Communities could sway your plans. If you need to build a new premise or make partnerships in their area, how much could they impact your project? It's important to update them and get their buy-in.
Stakeholder groups can be narrowed down even further. Some of your stakeholders will be advocates, others will be indifferent or detractors.
- The passive-aggressive stakeholder may say they are in support of the activity, yet object or create obstacles to derail or delay it at every opportunity.
- The antagonist or intimidator may initiate arguments with other stakeholders or subtly or overtly put down their contributions. creating an environment of animosity.
- The saboteur can manipulate other stakeholders.
- The victim of circumstance may look to blame others for unsuccessful outcomes.
As you can see, there is a vast range of complex individuals you have to acknowledge.
Using the stakeholder mapping technique will enable you to understand who they are and what influence they have.
Why are stakeholders important to a business?
There are many people who can prevent, influence or hinder your project from succeeding.
You may see a benefit in setting up a new high-rise building or making a change to the community area - but if your stakeholders don't agree, your plan will most likely fail.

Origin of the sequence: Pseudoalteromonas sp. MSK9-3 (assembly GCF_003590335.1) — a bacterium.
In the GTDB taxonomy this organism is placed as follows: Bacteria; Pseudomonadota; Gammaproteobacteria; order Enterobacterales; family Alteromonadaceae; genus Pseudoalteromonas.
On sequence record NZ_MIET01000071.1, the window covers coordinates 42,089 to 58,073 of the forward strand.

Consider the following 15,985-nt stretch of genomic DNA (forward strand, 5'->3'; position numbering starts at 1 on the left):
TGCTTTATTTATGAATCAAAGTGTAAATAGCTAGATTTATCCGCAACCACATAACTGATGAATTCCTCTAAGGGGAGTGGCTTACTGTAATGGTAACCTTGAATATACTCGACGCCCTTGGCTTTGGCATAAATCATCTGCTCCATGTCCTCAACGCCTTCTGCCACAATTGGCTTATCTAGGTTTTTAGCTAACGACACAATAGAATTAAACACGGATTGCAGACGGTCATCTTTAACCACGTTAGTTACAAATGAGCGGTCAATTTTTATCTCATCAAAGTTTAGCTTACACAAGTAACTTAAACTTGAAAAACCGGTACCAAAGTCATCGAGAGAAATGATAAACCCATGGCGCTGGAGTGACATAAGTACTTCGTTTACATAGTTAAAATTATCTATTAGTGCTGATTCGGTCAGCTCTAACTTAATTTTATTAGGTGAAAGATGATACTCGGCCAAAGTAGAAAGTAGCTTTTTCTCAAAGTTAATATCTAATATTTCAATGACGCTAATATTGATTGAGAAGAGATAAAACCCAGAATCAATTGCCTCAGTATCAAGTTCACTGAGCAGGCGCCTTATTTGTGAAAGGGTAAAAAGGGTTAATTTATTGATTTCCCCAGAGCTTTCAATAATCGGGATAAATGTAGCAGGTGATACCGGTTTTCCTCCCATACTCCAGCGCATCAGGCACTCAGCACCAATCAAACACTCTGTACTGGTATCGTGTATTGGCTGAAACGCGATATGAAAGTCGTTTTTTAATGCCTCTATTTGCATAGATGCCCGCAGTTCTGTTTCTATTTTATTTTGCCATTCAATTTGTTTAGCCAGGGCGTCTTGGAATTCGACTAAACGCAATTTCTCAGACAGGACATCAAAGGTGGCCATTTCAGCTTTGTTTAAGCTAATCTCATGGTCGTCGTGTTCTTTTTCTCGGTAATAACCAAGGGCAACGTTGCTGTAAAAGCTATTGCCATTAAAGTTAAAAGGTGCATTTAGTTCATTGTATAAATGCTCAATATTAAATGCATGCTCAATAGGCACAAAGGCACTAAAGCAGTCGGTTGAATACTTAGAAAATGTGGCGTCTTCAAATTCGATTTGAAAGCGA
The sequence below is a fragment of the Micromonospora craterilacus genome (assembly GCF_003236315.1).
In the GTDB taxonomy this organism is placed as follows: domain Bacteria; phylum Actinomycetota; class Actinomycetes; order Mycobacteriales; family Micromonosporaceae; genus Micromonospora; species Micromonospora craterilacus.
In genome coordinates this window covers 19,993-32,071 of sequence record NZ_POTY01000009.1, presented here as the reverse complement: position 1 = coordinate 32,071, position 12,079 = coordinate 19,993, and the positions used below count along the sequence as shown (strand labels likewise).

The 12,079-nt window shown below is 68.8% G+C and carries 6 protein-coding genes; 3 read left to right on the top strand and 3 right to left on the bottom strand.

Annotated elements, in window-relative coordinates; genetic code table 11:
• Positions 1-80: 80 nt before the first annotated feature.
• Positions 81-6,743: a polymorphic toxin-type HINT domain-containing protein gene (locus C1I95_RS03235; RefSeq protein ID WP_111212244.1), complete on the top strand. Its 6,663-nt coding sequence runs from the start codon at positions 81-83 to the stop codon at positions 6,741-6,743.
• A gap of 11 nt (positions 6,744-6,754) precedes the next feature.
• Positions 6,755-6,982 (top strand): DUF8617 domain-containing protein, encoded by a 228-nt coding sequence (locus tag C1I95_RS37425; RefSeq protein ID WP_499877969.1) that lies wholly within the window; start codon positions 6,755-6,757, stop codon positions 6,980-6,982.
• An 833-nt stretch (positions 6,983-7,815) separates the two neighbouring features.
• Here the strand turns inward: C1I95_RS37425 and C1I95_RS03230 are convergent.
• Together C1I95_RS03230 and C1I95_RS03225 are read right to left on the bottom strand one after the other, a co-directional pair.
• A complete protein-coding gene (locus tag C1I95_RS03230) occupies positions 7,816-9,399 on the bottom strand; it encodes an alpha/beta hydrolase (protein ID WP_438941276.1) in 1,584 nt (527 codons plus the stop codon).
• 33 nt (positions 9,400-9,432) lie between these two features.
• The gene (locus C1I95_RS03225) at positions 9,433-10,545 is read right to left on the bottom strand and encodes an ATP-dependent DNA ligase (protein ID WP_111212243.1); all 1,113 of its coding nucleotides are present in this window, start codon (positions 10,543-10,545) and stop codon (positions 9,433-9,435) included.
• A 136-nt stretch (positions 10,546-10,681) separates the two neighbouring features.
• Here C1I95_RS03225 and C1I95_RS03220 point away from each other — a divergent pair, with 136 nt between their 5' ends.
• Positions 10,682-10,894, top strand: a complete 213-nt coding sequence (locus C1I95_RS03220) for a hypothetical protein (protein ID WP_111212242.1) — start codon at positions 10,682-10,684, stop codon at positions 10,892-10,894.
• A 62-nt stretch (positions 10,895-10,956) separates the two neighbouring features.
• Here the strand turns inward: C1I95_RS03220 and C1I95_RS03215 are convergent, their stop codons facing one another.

Every year many organisations waste millions on failed projects. And often what they don't see is that proper stakeholder engagement could have stepped in and made the project move forward.
Engaging with your stakeholders is not only important for your projects but also for setting up long-term goals and strategies. They play a vital role in sustainability strategies, which is a theme that should be on every organisation's agenda.
What are the benefits of engaging stakeholders?
- Competitive advantage
Communicating directly with a stakeholder allows you to learn their perspective, obtain valuable feedback to improve your products and services and also new insights to help you gain a competitive advantage.
- Better decision making
An informed decision is the best decision. By canvassing opinions early on, you avoid costly mistakes and improve the decisions you make in the future.
- Cost savings
Engaging with stakeholders can ultimately save time and money. Companies that engage stakeholders improve their chances of finishing a project on time and on budget. Savings may be from removing bottlenecks and foreseeing issues before they happen.
- Risk management
Others may help you identify potential risks before they become threats to your project or organisation, which could save you resources and months of wasted time.
- Financial support
Stakeholders can also help to protect your business interests. If there is a change in government regulation that could negatively impact your company, shareholders can use their influence to try and stop it from happening.
Why is it important to understand the issues that matter to stakeholders?
An issue is any roadblock or unintended impact that directly affects your project’s timeline and/or performance. (It’s different to a risk, which might happen – an issue is something that has already come up.)